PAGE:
Chapter I: Fifield's Gas and Convenience

Clover was restocking, putting away chips and soft drinks. The cold of the fridge hit them like a cloud, and they shivered. They were finally tall enough to not struggle when it came to reaching the highest shelves. They would go on to clean the counter, wipe down the soda fountain... but was it worth the discomfort? It had nothing to do with their parents, heavens no.

But when they would reach up to put away their given items, a stabbing, searing pain would shoot from within their lower gut all throughout their body. Occasionally it was bad enough to have them on the ground in agony. All it took was a stretch of the arm or leg too far, and there was the chance Clover would near seize with a stabbing ache in his stomach. When they told their parents they rushed them to the doctors right away. Clover barely listened to what the providers had to say. They could find nothing wrong however, not even a hormone disorder. The family was simply told to keep an eye on their child, and if any other symptoms occurred to return to the hospital.

But a new torturous pain was beginning to find its way into Clover's system, and soon they could ignore it no longer. It had started as a simple pain in the chest, but had grown to the point of feeling like a thousand bees were buzzing around inside their ribcage. They hadn't told their mothers the first time it happened, as it had only lasted a few hours and then disappeared. It was back now, much worse than before and around four days going. They would try to hold out as long as they could before saying anything, clutching their chest while saliva formed in their mouth.

It wasn't before being called into their mother's breakroom that they finally approached their parents, stumbling into the room with a pale face. It was a cluttered space- various papers, astronomy items taped to the wall, and an old fan that rattled as it rotated. Both of their moms were there, greeting them with a warm kindness. And concern. Halley was there too, a twinge of mischief shown in her star-like eyes. Always excited to see Clover, the small feline ran up to them, meowing, and circled around their legs like a centipede. Of course they didn't mind, despite almost being tripped. It brought a sense of calm.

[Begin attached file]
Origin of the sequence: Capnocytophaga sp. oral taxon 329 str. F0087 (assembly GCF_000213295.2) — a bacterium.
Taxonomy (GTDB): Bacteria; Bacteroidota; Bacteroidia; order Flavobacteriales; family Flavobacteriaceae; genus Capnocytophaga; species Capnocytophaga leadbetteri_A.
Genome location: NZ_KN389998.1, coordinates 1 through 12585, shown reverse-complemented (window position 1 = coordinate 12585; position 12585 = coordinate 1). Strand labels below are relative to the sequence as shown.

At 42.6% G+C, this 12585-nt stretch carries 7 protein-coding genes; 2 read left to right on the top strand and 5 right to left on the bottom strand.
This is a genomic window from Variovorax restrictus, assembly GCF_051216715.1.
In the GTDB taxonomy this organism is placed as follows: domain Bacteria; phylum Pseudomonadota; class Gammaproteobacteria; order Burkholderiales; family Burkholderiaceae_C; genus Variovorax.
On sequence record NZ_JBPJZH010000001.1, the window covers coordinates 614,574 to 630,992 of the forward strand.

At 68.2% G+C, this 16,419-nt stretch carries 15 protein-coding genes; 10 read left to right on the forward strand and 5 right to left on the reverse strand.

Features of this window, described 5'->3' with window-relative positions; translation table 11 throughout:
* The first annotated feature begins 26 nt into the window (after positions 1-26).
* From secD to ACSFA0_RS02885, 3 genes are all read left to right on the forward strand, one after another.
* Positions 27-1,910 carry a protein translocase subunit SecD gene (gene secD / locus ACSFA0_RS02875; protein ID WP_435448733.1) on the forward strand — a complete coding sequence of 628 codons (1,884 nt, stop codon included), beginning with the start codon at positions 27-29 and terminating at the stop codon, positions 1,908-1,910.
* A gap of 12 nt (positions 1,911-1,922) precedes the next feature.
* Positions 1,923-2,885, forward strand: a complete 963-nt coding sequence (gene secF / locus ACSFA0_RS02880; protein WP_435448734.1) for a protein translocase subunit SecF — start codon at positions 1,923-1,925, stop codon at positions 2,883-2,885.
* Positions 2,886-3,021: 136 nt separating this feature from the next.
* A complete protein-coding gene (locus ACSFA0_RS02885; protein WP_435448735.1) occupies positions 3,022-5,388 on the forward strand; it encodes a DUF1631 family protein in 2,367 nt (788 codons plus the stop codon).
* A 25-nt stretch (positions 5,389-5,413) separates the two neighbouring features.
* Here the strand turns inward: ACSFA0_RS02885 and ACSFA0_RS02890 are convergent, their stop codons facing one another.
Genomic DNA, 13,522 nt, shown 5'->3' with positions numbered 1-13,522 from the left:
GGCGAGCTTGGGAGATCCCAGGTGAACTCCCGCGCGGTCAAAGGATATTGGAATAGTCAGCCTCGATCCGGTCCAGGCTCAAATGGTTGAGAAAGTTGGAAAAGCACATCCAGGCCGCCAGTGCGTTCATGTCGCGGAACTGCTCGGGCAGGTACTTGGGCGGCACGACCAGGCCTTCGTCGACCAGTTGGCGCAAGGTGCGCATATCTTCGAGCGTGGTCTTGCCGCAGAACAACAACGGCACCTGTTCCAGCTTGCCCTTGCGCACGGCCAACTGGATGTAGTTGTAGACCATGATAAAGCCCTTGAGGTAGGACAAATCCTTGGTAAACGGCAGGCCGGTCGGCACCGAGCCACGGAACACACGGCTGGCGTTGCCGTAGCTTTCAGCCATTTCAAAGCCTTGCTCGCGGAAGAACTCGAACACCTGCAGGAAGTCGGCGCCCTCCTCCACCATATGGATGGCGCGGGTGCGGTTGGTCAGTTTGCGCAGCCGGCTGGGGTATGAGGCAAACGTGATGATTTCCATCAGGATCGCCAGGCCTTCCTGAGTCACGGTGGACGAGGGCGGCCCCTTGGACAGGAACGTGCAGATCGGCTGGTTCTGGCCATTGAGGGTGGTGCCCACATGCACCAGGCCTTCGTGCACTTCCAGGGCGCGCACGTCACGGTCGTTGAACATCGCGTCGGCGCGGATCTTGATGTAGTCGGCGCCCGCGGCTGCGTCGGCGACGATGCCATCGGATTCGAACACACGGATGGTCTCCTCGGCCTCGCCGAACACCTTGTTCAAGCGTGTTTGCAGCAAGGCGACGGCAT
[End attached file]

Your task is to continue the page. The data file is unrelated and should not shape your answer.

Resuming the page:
"What's up champ? You alright?" Jake ran her hand through her hair, never breaking eye contact with Clover.

They hesitated before answering, not wanting to admit to the fact they couldn't do something as simple as stocking the store.

"My chest hurts."

"In what way?"

"I dunno. It feels like I got punched and the stinging never went away."

The second Winnie looked at them, they could tell she was about to go into a panic. Jake knew this too, and went to put a hand on her forearm.

"How long has this been going on Clover?" asked Winnie.

"Well, It happened last week. Then it stopped... Then it came back."

"And why didn't you say anything?"

"I dunno! I was trying to just ignore it."

Winnie and Jake looked at each other, clearly worried. Clover grew embarrassed then, feeling a shame about their body and all the pain it'd been causing them. Why wouldn't it just stop? Why couldn't they just stock the store? Why couldn't their body be simple? "Clover, you know you can tell us anything," Winnie said, "You don't have to hide anything from us. Especially if you're in pain." Now, a new type of embarrassment filled their chest. Why DID they feel the need to hide this from their mothers? They'd always been patient, supportive, kind... So why did they feel they had to hide it from them? "I just didn't wanna worry you I guess. I know how worried you get." This was a lie. In reality, the discomfort their body caused them was simply too much to bring up. "Clover," pressed Jake, "you don't have to hide anything from us. You're a very special kid, and if anything is wrong you have to tell us."

Special. Clover would always scoff when their parents said this. They never knew what their parents meant when they told them that.